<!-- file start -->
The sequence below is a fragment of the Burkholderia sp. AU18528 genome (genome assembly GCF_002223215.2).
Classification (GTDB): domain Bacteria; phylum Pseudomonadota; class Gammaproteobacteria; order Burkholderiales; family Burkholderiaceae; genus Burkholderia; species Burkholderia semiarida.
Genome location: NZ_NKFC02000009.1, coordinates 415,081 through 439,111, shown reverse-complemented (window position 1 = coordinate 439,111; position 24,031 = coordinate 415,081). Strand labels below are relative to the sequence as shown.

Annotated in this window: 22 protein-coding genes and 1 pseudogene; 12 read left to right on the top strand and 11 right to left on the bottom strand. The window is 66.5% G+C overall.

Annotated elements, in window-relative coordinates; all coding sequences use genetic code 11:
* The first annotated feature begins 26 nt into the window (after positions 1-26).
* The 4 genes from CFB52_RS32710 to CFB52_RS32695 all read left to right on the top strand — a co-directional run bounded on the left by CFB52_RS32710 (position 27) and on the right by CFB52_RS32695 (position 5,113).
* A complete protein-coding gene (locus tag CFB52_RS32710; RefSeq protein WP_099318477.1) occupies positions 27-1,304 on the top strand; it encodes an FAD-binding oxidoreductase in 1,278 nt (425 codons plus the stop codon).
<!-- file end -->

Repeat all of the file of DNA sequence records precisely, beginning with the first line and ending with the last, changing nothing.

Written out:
The sequence below is a fragment of the Burkholderia sp. AU18528 genome (genome assembly GCF_002223215.2).
Classification (GTDB): domain Bacteria; phylum Pseudomonadota; class Gammaproteobacteria; order Burkholderiales; family Burkholderiaceae; genus Burkholderia; species Burkholderia semiarida.
Genome location: NZ_NKFC02000009.1, coordinates 415,081 through 439,111, shown reverse-complemented (window position 1 = coordinate 439,111; position 24,031 = coordinate 415,081). Strand labels below are relative to the sequence as shown.

Annotated in this window: 22 protein-coding genes and 1 pseudogene; 12 read left to right on the top strand and 11 right to left on the bottom strand. The window is 66.5% G+C overall.

Annotated elements, in window-relative coordinates; all coding sequences use genetic code 11:
* The first annotated feature begins 26 nt into the window (after positions 1-26).
* The 4 genes from CFB52_RS32710 to CFB52_RS32695 all read left to right on the top strand — a co-directional run bounded on the left by CFB52_RS32710 (position 27) and on the right by CFB52_RS32695 (position 5,113).
* A complete protein-coding gene (locus tag CFB52_RS32710; RefSeq protein WP_099318477.1) occupies positions 27-1,304 on the top strand; it encodes an FAD-binding oxidoreductase in 1,278 nt (425 codons plus the stop codon).